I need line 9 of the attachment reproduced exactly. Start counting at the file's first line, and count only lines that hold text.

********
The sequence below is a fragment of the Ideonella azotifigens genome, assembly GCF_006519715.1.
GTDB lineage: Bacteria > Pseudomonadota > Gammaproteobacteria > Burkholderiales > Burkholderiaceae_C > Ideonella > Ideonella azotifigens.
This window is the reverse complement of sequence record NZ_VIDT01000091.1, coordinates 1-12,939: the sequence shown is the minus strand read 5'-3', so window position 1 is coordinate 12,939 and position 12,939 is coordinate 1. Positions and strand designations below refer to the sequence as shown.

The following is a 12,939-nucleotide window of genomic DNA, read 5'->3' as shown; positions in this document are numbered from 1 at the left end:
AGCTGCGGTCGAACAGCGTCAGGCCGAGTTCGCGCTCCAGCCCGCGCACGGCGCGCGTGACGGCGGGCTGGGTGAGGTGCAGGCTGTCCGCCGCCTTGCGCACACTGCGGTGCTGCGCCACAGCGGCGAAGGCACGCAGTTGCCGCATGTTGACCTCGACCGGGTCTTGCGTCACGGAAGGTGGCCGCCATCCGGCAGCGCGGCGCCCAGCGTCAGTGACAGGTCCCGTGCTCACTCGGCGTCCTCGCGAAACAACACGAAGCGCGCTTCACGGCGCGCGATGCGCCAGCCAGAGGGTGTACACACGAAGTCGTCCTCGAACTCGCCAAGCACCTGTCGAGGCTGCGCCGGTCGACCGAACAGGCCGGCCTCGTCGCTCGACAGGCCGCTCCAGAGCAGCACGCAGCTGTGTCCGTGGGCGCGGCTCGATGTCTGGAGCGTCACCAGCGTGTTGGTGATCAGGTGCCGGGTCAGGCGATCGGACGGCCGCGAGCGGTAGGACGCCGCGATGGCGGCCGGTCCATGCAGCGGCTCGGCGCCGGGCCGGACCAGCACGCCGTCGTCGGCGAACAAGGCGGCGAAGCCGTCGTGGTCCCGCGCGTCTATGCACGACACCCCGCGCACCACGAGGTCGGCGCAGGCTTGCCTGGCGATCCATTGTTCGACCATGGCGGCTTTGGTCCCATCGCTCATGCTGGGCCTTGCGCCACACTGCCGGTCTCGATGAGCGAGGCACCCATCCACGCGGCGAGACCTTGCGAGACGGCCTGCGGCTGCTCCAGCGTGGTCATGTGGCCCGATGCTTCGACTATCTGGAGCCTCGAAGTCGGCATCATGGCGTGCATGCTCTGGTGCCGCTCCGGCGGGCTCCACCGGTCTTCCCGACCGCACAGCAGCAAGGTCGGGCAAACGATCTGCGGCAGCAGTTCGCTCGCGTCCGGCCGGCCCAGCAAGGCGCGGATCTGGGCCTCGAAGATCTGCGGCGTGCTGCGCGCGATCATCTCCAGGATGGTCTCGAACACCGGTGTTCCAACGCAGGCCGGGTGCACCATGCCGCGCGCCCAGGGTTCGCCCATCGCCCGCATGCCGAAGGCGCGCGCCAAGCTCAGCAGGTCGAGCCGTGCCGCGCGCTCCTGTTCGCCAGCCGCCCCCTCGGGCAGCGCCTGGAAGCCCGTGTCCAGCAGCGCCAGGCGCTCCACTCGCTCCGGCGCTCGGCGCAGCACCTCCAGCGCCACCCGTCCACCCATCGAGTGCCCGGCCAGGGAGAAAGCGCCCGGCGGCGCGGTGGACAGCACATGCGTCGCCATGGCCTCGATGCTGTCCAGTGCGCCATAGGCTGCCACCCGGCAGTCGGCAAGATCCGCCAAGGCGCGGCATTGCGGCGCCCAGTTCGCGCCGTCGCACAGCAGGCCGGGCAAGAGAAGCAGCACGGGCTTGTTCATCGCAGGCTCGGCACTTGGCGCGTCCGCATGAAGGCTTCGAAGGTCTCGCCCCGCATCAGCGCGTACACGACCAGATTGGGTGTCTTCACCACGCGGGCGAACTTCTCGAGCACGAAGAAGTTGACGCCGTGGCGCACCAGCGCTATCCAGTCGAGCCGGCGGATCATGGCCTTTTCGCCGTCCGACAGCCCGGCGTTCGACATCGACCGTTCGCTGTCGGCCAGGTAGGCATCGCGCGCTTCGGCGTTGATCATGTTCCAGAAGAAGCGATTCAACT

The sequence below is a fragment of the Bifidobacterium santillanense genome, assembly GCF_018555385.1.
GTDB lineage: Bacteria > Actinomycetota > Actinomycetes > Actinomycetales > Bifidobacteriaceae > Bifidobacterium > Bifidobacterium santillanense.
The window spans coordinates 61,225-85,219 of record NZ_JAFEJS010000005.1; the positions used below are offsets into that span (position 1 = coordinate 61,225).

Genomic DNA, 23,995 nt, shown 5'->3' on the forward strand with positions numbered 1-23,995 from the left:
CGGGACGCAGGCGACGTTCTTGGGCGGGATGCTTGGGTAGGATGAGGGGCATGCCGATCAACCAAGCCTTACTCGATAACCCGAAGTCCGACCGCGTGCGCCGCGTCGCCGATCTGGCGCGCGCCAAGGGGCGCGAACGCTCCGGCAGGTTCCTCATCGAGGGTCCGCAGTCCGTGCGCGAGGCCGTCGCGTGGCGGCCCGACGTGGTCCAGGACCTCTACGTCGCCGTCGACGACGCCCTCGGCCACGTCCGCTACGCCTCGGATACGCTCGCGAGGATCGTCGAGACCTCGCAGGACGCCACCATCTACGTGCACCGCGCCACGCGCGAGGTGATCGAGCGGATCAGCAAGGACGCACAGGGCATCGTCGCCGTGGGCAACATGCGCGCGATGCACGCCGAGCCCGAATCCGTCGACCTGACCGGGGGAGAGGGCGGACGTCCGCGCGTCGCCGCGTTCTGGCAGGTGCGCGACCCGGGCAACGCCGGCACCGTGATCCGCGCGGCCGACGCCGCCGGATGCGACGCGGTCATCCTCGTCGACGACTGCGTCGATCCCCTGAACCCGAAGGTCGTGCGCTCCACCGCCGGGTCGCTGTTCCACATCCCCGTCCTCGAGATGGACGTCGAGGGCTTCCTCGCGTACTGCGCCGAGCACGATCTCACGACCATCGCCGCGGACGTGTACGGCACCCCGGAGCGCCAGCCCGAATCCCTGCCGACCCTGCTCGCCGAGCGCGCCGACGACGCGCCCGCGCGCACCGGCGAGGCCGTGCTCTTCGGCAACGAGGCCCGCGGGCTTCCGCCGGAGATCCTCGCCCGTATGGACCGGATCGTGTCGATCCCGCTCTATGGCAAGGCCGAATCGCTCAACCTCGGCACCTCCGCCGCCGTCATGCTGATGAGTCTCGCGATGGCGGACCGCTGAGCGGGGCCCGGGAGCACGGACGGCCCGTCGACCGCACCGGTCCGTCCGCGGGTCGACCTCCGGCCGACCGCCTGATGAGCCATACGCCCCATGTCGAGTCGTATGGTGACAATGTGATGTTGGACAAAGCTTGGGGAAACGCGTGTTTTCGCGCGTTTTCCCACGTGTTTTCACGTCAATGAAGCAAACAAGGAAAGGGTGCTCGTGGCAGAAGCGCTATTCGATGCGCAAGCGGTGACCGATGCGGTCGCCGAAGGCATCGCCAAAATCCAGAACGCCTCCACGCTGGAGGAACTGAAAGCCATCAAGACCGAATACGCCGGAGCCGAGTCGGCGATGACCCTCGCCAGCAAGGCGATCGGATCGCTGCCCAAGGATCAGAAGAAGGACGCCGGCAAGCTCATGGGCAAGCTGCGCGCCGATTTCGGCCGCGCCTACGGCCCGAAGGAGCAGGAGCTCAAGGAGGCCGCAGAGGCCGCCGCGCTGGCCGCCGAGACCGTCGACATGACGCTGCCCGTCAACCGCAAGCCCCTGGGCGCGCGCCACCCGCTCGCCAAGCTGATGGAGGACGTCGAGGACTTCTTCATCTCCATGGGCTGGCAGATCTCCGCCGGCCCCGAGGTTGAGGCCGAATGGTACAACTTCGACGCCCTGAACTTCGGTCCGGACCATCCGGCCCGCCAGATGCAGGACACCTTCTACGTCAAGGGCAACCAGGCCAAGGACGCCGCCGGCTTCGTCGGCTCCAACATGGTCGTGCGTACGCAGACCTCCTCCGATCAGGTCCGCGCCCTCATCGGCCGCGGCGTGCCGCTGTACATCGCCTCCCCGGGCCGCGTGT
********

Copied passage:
Genomic DNA, 23,995 nt, shown 5'->3' on the forward strand with positions numbered 1-23,995 from the left: